Over the weekend, as we drank beer and barbecued and generally took it easy, the battle between M.I.A. and the New York Times continued. To review: Last week, the paper’s designated celebrity character assassin, Lynn Hirschberg, published a fairly harsh takedown of the rapper. Then, an infuriated M.I.A. tweeted Hirschberg’s phone number, informed us that “NEWS IS AN OPINION.” Finally, Sunday, in a blog entry titled “War Crimes and French Fries,” she posted two audio clips from the interview and a new song attacking Hirschberg. After listening to the interview snippets and re-examining our general distaste for M.I.A.’s recent shenanigans, something occurred to us: It isn’t that she’s wrong. No, what bugs us about Maya Arulpragasam is her lack of self-awareness and seemingly non-existent sense of humor.
Let’s start with Hirschberg’s article. To anyone who’s ever written a profile, it’s clear that the author went into it with a vendetta. She wanted to write a hit piece, and that’s what she did. That isn’t to say that M.I.A. didn’t give her ammunition. The contradictions in the singer’s personality — she’s all about repping Sri Lanka and speaking out for the poor and oppressed all over the world, but she’s married to a millionaire, lives in Brentwood, and gushes about expensive jewelry — aren’t Hirschberg’s invention. And she shares her conflict between staying real and selling out with just about every other successful musician who wasn’t grown in Universal’s petri dish: When Michelle Jubelirer, the singer’s lawyer, tells Hirschberg, “Maya vacillates between wanting to be huge and maintaining her artistic integrity. That’s her dilemma,” it’s a quote that wouldn’t be out of place in a profile of anyone from Bob Dylan to Nirvana.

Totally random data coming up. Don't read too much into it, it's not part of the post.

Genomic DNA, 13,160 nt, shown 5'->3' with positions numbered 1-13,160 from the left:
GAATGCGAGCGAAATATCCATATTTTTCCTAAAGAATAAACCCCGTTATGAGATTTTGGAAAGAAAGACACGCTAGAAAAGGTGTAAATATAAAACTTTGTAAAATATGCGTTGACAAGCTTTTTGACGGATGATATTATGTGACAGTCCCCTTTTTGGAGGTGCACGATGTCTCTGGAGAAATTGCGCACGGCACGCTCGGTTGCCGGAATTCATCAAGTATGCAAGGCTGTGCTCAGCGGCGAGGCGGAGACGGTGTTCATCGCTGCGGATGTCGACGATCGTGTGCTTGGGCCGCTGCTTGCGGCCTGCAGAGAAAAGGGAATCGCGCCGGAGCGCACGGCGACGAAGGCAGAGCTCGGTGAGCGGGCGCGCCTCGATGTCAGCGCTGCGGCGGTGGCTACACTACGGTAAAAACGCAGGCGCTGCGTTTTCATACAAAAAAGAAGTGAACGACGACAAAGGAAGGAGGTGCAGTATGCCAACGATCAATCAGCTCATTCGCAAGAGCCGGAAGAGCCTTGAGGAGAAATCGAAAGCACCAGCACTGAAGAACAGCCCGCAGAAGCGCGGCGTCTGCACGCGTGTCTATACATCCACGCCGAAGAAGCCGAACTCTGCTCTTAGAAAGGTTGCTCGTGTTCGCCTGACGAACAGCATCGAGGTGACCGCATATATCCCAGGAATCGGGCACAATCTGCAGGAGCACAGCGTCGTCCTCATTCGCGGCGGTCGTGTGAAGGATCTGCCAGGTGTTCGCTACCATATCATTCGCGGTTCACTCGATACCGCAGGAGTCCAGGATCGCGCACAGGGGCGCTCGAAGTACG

Were there other, more laudable aspects of M.I.A.’s life and career that the author could have focused on? Sure. And did Lynn Hirschberg cross an ethical line, manipulating facts to cast her subject in an excessively negative light? Debatable. The clips M.I.A. posted, at the very least, reveal a heavy editing hand and a serious truffle fry strategy. But instead of lecturing us on the blindingly obvious revelation that journalism isn’t objective, perhaps Arulpragasam should sit down with a nice copy of Janet Malcolm’s The Journalist and the Murderer . Anyone who expects all press to be good press hasn’t done her homework. (Alternatively, perhaps M.I.A. is being savvier than we give her credit for. After all, how many straight days has her name been in the national news?)
What’s really interesting, as far as we’re concerned, aren’t the actual facts the article digs up about M.I.A. It’s what it highlights about her personality. At one moment, late in the piece, she tells Hirschberg that “America also has no sense of humor,” going on to describe a British play about kids who want to be terrorists and why that wouldn’t fly in the US. (For the record, we can imagine it being an Off-Broadway hit, even if it wouldn’t fly in Fargo.) Earlier on, Arulpragasam says to Hirschberg, “All of what I’m wearing is American… If I was a terrorist, I wouldn’t be wearing American clothing.” The author observes, “This may have been a joke, but Maya rarely laughs. She speaks carefully, slowly, with a kind of deadpan delivery. Like a trained politician, she stays on message. It’s hard to know if she believes everything she says or if she knows that a loud noise will always attract a crowd.”
Say what you will about Hirschberg (she may well deserve scrutiny), but she has hit upon exactly what has recently been bothering us about M.I.A. We get that she has something to say. She’s entitled to her message, and at a time when very little popular music is overtly political, her take is often refreshing. The problem is, she never seems to reflect on herself. Her public persona is a constant onslaught of slogans and pronouncements and lectures. We would gladly forgive her for giving birth in a posh hospital room secured by her rich in-laws, rather than at home in a pool of water, if she would just, for a second, acknowledge that she does indeed have her failings. But, like many radicals (and pseudo-radicals; you decide which category to put her into), she can’t extend her critiques of the world to herself. She can’t see the humor in the extent to which she’s flipped out about a snarky Times profile when the major world problems she wants us to care about just keep escalating.
Here’s the thing: We don’t want to hate you, Maya. And we don’t expect you to be perfect. We just want you to be human.